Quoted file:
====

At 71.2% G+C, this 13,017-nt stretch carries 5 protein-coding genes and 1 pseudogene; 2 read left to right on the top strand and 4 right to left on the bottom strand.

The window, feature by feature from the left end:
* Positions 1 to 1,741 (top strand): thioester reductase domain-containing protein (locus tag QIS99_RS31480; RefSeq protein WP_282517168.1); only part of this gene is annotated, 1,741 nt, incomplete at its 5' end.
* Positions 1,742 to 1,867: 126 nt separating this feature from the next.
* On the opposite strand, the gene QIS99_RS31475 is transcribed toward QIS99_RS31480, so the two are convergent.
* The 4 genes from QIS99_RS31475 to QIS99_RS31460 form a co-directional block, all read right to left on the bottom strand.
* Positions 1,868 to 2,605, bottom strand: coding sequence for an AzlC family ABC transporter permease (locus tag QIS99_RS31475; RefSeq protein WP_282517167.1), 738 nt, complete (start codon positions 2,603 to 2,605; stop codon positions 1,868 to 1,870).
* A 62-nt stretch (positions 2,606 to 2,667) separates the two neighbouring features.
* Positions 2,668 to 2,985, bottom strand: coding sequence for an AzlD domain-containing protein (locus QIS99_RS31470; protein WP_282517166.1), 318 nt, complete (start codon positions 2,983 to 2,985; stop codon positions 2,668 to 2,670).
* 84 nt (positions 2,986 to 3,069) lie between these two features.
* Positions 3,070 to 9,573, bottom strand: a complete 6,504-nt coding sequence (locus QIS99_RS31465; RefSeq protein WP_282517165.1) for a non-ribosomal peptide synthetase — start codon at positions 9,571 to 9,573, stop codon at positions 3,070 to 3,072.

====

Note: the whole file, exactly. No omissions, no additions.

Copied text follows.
At 71.2% G+C, this 13,017-nt stretch carries 5 protein-coding genes and 1 pseudogene; 2 read left to right on the top strand and 4 right to left on the bottom strand.

The window, feature by feature from the left end:
* Positions 1 to 1,741 (top strand): thioester reductase domain-containing protein (locus tag QIS99_RS31480; RefSeq protein WP_282517168.1); only part of this gene is annotated, 1,741 nt, incomplete at its 5' end.
* Positions 1,742 to 1,867: 126 nt separating this feature from the next.
* On the opposite strand, the gene QIS99_RS31475 is transcribed toward QIS99_RS31480, so the two are convergent.
* The 4 genes from QIS99_RS31475 to QIS99_RS31460 form a co-directional block, all read right to left on the bottom strand.
* Positions 1,868 to 2,605, bottom strand: coding sequence for an AzlC family ABC transporter permease (locus tag QIS99_RS31475; RefSeq protein WP_282517167.1), 738 nt, complete (start codon positions 2,603 to 2,605; stop codon positions 1,868 to 1,870).
* A 62-nt stretch (positions 2,606 to 2,667) separates the two neighbouring features.
* Positions 2,668 to 2,985, bottom strand: coding sequence for an AzlD domain-containing protein (locus QIS99_RS31470; protein WP_282517166.1), 318 nt, complete (start codon positions 2,983 to 2,985; stop codon positions 2,668 to 2,670).
* 84 nt (positions 2,986 to 3,069) lie between these two features.
* Positions 3,070 to 9,573, bottom strand: a complete 6,504-nt coding sequence (locus QIS99_RS31465; RefSeq protein WP_282517165.1) for a non-ribosomal peptide synthetase — start codon at positions 9,571 to 9,573, stop codon at positions 3,070 to 3,072.